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In trying to learn about database normalization, I am confused by the following table:

Name      Date          Organisms
aging     1984-07-13    human
aging     1984-07-13    worm
wrinkle   1987-08-15    human
wrinkle   1987-08-15    mouse
hairy     1990-09-30    mouse

The book I am using presents this as an example of a table in 1NF. However, after reading the Wikipedia articles on 1NF, 2NF, and 3NF, I'm a bit confused.

As far as I can tell, this table has two candidate keys: {Name,Organisms} and {Date,Organisms}. According to Wikipedia (link text):

A 1NF table is in 2NF if and only if all its non-prime attributes are functionally dependent on the whole of every candidate key. (A non-prime attribute is one that does not belong to any candidate key.)

By this definition for "non-prime attribute", it seems to me that this table has no non-prime attributes because every field belongs to at least one of the two candidate keys. If there are no non-prime attributes, then (since this table is in 1NF) it seems this table is in 2NF by the Wikipedia definition.

However, I recognize that this table is poorly designed and prone to update errors, so I think I must be making an error in logic somewhere. If someone could explain which normal form this table is in and/or where my reasoning is faulty, I would greatly appreciate it.

share|improve this question
dont think {Date, Organisms} is a candidate key, cos that would mean that you could not have different names for the same date, organism. but {name, organism} looks like it could... question is if date depends on name or organism – Diogo Nov 22 '10 at 10:55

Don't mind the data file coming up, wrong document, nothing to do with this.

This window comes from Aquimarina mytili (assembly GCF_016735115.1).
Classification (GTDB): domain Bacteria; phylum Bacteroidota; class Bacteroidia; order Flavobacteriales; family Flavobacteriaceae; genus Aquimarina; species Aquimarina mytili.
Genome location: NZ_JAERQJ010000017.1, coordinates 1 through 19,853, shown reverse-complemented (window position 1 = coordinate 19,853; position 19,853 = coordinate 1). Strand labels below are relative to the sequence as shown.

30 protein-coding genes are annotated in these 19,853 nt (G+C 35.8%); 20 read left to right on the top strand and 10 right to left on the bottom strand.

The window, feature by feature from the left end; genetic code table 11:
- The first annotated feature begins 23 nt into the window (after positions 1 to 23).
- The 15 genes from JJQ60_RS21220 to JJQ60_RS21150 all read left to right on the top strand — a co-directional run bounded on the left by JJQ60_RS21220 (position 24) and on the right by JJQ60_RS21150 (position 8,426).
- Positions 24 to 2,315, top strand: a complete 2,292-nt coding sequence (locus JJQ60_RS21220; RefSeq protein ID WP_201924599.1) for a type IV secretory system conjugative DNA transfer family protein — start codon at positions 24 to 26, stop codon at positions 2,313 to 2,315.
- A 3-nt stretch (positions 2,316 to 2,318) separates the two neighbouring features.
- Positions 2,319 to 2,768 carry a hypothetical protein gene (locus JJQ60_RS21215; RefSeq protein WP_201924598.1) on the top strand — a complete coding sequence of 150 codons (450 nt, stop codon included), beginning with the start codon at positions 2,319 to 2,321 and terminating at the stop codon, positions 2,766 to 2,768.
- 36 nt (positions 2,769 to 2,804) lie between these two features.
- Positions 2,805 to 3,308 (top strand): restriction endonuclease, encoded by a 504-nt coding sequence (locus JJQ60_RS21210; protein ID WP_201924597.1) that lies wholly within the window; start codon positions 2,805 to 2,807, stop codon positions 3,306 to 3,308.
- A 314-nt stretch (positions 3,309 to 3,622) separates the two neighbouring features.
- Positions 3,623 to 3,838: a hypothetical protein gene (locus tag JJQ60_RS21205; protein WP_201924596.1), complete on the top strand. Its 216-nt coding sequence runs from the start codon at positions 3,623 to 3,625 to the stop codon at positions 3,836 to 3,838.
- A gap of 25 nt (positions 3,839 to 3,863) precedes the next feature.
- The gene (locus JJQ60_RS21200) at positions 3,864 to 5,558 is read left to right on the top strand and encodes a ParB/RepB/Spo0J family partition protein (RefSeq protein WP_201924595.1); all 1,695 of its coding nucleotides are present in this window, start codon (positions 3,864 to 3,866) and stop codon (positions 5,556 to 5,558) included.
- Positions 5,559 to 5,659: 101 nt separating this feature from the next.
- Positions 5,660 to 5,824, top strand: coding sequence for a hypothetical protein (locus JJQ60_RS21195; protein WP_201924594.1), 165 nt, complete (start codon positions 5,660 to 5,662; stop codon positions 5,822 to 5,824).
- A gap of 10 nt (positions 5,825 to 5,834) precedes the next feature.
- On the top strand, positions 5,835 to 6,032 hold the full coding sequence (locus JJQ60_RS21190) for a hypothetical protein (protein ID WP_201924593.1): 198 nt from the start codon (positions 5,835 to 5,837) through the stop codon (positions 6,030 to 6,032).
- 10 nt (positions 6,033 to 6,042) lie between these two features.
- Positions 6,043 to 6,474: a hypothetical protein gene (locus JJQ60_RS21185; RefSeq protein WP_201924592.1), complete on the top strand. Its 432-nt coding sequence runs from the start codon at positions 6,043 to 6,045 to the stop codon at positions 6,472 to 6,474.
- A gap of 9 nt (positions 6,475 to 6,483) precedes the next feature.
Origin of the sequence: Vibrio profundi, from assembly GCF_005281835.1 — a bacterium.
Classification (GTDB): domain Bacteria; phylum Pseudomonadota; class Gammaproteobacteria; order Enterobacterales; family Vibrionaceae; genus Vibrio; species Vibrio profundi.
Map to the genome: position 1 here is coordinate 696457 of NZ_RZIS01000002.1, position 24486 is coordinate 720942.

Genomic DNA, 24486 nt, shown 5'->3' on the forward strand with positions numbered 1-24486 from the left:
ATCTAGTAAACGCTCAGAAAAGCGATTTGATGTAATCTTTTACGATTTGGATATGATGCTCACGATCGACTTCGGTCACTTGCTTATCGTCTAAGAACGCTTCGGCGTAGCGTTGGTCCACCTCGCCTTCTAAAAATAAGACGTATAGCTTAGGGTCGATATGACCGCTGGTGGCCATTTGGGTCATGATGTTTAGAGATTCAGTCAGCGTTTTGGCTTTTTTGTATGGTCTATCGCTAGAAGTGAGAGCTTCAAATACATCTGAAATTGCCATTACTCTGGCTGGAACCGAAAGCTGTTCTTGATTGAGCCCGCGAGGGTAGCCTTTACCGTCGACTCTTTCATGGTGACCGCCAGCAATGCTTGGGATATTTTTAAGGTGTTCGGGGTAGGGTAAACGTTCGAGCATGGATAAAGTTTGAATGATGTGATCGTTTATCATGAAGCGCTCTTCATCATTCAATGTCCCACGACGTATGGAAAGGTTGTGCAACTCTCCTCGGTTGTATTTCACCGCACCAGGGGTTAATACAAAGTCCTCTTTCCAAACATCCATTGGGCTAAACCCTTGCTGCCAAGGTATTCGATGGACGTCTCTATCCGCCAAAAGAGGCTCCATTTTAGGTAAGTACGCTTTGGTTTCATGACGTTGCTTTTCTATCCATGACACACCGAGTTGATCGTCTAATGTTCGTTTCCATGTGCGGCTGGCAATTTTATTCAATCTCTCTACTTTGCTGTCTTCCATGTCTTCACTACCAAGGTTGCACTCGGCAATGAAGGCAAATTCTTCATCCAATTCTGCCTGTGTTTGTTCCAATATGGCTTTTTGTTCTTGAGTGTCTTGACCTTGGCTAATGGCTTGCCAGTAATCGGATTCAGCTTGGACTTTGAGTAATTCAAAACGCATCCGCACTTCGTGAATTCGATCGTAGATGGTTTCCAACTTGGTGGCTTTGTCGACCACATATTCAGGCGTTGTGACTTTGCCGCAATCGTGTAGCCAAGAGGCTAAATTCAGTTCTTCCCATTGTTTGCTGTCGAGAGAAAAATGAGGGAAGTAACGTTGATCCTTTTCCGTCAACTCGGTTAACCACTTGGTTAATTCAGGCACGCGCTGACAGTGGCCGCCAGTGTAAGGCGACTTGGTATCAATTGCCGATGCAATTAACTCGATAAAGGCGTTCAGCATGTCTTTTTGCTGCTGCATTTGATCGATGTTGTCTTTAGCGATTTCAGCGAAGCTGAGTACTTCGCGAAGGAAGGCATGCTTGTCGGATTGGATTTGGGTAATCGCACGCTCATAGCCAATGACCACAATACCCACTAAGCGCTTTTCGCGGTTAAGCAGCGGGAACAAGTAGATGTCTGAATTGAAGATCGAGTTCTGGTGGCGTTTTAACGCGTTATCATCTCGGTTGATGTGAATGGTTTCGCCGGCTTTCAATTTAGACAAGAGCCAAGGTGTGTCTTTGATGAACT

There is no contradiction here. Being in 2NF implies that it is also in 1NF. In fact any relation is in 1NF by definition. So it seems that the book is correct. – sqlvogel Nov 22 '10 at 12:55
Wiki is a cesspool, with ever-changing "definitions" written by amateurs. Do not waste your time, it will confuse you and hinder your progress. – PerformanceDBA Nov 28 '10 at 8:02

If you are correct that there are no nonprime attributes then the relation in question would be in at least 2NF. However, guessing at what keys and dependencies may apply based only on a set of attribute names is always going to be a highly subjective exercise. Examples like this are really only useful if you define what dependencies are supposed to be satisfied.

I recommend you don't rely on anything you read in Wikipedia. It's not a good educational tool. Get a decent book on the subject, such as those by Chris Date or David Maier.

share|improve this answer
Maier's book The Theory of Relational Databases is available online now. – Mike Sherrill 'Cat Recall' May 21 '11 at 11:19

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